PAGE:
- Wilpon was relying on his Madoff investments to pay off nearly $500 million in outstanding debt generated by his real estate firm, Sterling Equities, and the construction of Citi Field. He didn’t want to have to sell assets to pay it off.
- Eight banks, including JPMorgan Chase and Bank of America, restructured the loans on behalf of Wilpon, thanks to his long “public record as a careful businessman and respected team owner.” According to the lawsuit, banks were so enamoured with the returns Wilpon earned on his Madoff investments, that they continued to bankroll his debt.
- The trustee heading the case, Irving Picard, alleges that Wilpon opened 65 accounts to invest with Madoff, and borrowed even more money to invest in those accounts.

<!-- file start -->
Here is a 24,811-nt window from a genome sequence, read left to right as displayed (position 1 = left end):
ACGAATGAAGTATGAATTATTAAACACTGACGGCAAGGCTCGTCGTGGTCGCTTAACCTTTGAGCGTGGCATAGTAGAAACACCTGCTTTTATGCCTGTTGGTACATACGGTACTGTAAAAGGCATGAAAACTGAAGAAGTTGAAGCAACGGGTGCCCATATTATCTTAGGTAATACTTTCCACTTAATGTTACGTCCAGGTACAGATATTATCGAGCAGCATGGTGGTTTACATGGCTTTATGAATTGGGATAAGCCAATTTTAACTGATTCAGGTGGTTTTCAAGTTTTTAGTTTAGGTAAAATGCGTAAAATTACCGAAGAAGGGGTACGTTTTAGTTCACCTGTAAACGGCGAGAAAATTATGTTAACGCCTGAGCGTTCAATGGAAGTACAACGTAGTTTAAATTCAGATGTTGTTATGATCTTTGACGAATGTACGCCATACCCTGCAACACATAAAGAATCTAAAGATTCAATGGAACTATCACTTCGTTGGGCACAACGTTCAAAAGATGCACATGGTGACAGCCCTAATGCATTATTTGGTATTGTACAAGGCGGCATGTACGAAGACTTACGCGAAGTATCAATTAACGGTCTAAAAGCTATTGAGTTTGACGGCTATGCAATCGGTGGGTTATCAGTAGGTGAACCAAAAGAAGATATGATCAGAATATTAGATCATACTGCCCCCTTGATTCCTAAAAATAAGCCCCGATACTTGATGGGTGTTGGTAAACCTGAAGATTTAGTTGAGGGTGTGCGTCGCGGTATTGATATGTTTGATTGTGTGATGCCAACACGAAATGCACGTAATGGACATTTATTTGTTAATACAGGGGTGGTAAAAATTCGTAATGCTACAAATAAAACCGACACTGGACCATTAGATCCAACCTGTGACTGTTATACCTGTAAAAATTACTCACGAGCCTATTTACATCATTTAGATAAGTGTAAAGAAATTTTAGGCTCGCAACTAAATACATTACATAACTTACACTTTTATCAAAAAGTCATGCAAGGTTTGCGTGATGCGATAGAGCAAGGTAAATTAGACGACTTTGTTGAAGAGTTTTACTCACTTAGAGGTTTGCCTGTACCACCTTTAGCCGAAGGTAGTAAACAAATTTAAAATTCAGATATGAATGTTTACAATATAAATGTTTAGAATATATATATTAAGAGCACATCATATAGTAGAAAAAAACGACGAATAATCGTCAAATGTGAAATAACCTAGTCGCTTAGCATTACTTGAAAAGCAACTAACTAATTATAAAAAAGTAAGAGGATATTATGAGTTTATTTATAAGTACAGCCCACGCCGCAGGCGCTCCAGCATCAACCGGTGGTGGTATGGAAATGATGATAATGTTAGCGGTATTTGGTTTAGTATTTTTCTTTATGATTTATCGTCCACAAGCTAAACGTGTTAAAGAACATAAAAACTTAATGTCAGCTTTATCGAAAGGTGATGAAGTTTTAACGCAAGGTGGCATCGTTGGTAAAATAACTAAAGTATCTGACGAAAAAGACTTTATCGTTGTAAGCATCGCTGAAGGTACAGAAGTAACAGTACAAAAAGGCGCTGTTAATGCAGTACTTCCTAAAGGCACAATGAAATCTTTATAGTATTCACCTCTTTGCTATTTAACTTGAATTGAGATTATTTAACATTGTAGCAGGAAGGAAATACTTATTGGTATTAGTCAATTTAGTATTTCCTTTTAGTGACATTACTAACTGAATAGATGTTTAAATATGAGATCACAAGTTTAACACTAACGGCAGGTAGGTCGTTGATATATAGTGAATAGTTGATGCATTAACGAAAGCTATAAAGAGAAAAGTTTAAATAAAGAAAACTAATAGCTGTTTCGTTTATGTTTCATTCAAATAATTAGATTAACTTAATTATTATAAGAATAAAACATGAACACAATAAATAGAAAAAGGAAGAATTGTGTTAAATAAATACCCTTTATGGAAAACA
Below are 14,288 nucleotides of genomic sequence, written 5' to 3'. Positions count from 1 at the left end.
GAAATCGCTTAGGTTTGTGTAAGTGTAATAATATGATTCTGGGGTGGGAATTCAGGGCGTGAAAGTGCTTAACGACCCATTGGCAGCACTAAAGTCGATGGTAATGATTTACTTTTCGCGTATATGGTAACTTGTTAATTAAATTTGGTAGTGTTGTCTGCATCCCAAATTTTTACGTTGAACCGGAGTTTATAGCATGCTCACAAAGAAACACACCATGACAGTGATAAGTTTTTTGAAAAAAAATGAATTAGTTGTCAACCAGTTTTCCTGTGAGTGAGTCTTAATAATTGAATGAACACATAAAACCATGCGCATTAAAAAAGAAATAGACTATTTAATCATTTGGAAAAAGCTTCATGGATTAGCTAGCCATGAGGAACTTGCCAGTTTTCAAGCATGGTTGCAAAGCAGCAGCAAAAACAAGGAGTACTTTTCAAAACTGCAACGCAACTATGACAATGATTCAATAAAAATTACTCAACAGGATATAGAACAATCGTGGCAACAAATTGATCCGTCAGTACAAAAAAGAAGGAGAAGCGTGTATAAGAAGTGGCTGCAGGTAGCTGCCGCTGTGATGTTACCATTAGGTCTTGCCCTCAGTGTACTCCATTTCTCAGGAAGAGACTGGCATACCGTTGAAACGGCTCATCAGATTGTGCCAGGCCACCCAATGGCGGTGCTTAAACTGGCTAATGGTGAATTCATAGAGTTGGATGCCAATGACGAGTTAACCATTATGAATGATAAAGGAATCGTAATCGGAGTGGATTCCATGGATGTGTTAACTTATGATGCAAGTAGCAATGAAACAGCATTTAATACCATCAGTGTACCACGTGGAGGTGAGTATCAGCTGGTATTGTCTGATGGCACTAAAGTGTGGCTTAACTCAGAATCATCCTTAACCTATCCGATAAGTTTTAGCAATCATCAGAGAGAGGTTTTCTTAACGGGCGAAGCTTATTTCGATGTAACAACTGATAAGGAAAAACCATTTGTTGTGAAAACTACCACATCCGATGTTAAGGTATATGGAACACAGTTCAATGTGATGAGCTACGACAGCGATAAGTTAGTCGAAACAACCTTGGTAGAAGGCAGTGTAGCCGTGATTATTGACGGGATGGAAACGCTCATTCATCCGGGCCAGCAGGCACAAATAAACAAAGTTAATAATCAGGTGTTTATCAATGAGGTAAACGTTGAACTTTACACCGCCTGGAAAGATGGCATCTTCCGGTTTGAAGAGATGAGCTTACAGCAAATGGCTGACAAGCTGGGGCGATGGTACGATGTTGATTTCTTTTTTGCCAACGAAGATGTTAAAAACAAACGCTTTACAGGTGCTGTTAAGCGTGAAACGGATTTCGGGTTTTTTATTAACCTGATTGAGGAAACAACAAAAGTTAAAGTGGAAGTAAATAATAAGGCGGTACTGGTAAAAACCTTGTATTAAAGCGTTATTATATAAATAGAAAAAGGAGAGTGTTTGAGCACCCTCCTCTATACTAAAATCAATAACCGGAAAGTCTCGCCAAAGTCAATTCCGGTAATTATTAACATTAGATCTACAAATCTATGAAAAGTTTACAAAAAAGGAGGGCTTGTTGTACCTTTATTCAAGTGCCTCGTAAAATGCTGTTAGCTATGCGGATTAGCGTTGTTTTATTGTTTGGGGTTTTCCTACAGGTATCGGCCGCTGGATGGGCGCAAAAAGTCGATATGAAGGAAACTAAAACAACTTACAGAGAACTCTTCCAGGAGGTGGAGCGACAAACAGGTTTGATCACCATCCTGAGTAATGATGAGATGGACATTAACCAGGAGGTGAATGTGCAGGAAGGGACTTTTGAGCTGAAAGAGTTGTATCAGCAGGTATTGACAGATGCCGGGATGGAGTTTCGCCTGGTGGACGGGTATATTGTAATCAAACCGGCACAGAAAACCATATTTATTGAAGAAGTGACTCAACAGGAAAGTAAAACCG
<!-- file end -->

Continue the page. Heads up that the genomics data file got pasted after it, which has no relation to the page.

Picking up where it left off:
- Picard alleges that rather than go to the banks for more loans when he was cash poor, Wilpon, in some cases, had Madoff lend him millions as an “investment” in Sterling Equities. That allegation further implies the two were working together.
- While Wilpon may have to turn to banks to help him with money he’ll eventually need to settle the case, they likely won’t force him to sell all his assets in the near future. In these cases banks “are usually cautious,” and wait to see the best course of action.
Interestingly, this Times story indicates that Picard is seeking $1 billion from Wilpon and his partners, as the Post guessed the day before details of the lawsuit were disclosed. But Bloomberg reported the amount to be $295 million.
This $700 million detail, is absolutely crucial to estimating how much of the Mets Wilpon would be forced to sell. He’s currently seeking a partner to purchase a 25 per cent stake in the team, but the closer he is to having to pay Madoff victims $1 billion, the more likely it becomes that he’ll have to sell the entire franchise. The Mets were valued at $858 million by Forbes in 2010.
NOW WATCH: Briefing videos
Business Insider Emails & Alerts
Site highlights each day to your inbox.